Thursday, May 26, 2022



FRYEAN MYTHOS: *adventure*

These two Maciste films, in which the hero is re-christened "Hercules" for non-Italian markets, were shot close together by the same director and many of the same players. However, though both involve the adventures of Maciste (Mark Forest) fighting Mongols in the 11th or 12th century, there seems no real connection between them, and leading lady Jose Greci wins the affections of Maciste under two separate names. Of course, since Maciste could theoretically pop up at any time and in any place, he may have ended up with a lady fair in two separate eras.

The first film, MONGOLS, is tied to a historical era in that it begins with the death of Genghis Khan in the 11th century. Though Genghis has left behind the commandment to make peace with the West, his three sons plan a campaign of war using the oldest trick in the book: make it look like your enemies attacked you. "The West" that the Khan's sons lust to conquer is a sort of generic Eastern European land, with one city named "Tuleda." Under the command of the war-hungry sons of Genghis, Mongolian forces overrun the city and take prisoner its princess Bianca (Greci), although a young prince escapes. Eventually Maciste finds out about the invasion and he goes to Mongol-town to rescue the princess.

Though Forest does a creditable job playing the doughty hero, the rest of the characters are lame. The three Mongol brothers take turns trying to kill Maciste and failing, the young prince doesn't do much, and there's an Asian beauty, Lijuan (Maria Grazia Spina), who proffers scheming advice to the brothers. None of them really comes alive in the best melodramatic tradition; they all just play rather routine parts from start to finish. The closest one gets to some good drama is that after Maciste wins a tournament, he's offered a choice between his own freedom and that of Bianca. He sacrifices his own liberty for hers, but then a traitor poisons Bianca's mind against the hero and she scorns him. Then the Mongols break their promise and capture Bianca again, after which Maciste breaks free and engages in some lively but unexceptional violence.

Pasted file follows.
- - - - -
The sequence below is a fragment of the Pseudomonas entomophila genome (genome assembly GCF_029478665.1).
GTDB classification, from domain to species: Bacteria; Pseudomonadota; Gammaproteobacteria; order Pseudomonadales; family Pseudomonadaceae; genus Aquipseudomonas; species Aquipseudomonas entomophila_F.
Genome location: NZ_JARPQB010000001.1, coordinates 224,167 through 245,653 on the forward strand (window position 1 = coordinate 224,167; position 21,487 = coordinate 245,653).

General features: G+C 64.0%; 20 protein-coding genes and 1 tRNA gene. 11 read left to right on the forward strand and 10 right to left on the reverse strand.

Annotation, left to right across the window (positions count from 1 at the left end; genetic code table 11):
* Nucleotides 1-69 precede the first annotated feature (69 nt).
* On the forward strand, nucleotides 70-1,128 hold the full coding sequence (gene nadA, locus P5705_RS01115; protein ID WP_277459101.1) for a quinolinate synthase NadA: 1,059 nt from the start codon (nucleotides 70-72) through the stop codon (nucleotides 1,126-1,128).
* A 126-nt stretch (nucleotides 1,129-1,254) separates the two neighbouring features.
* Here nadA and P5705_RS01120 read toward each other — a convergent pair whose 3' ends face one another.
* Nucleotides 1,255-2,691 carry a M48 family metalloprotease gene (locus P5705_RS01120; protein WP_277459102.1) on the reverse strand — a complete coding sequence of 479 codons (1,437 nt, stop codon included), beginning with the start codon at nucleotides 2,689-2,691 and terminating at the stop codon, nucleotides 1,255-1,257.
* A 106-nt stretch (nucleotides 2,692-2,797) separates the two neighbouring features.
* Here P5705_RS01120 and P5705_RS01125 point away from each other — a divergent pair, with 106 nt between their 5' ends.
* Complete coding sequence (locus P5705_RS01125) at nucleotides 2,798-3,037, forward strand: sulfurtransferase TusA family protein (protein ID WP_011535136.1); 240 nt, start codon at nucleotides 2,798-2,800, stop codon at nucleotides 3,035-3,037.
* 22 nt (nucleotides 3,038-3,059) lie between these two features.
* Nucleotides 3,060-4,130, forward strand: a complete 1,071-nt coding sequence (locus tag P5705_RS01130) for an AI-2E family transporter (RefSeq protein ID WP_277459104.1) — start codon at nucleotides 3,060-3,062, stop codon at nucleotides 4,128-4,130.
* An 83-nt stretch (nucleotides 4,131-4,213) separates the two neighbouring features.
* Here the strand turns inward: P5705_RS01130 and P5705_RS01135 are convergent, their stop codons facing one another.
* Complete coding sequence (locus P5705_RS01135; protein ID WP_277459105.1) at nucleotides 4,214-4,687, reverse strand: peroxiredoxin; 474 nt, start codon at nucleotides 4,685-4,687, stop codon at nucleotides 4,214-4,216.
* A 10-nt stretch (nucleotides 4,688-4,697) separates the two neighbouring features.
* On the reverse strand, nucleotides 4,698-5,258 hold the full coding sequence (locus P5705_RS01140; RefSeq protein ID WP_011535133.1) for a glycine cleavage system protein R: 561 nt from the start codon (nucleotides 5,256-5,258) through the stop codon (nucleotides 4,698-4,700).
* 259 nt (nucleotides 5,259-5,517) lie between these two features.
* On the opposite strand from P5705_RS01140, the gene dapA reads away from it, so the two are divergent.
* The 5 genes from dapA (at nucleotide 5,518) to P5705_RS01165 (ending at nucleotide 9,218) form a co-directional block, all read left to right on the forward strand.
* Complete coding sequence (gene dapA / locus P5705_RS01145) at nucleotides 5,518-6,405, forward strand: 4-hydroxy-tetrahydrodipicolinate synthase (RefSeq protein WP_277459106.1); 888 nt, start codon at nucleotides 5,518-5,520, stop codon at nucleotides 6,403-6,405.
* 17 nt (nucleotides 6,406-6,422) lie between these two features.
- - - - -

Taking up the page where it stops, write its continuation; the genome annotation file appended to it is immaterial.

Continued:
According to the opening of BARBARIANS, it takes place in the 12th century, so maybe it's a whole new era after all, though it's the same old Mongol menace. Genghis Khan is back to being alive, thus causing one online review to view this as a "prequel," but this time his forces attack a real target, 12th century Krakow in Poland. (Depending on which Mongol attack was being referenced, the prologue may just have got the century wrong.) 

Anyway, this time Maciste has already gone head to head with the invaders, and they've suffered greatly from encounters with his fantastic (albeit just uncanny) strength. Military leader Kubulai tries to put a good face on his failure, and gets just one more chance to redeem himself. Meanwhile in Krakow, a young half-Mongolian woman, Arias (Gloria Milland) takes refuge from the Mongols in the home of a poor fellow and his daughter Armida (Greci). While in their company Arias learns a secret: that Armida is actually the last heir to an almost extinguished royal line, sent to live in poverty to conceal her from enemies. The Mongols learn of Armida's identity from a separate source and kidnap Armida, killing her father. Arias is later attacked by hostile villagers, but Maciste saves her, at which point she falls hard for the big lug.

Maciste then journeys to the camp of the Mongols, where he volunteers to undergo any ordeal to liberate Armida. After the hero beats the Mongols' mightiest fighter-- who, curiously, is a big Black guy-- Genghis allows Maciste to live but pursues his plan to have Armida marry one of his sons. 

Maciste leaves, rallies some troops, but ends up back in Mongol clutches, semi-betrayed by Arias, who tries to capture him for her own delectation. But Kubulai plans to kill Maciste despite their deal. Instead he kills Arias and Maciste breaks free. Maciste escapes and mounts an attack on the Mongols by the Polish army, ending the picture in a big end-battle. There's no final duel between hero and villain, possibly because Maciste had already defeated all three Mongol brothers in the big tournament scene.

Though formulaic, BARBARIANS offers its players much better dramatic moments, particularly Greci, whose character has to struggle with learning about her hidden destiny. Forest's Maciste again seems to settle down with the heroine, in marked contrast to all those flicks in which the restless hero just keeps on wandering.

No comments:

Post a Comment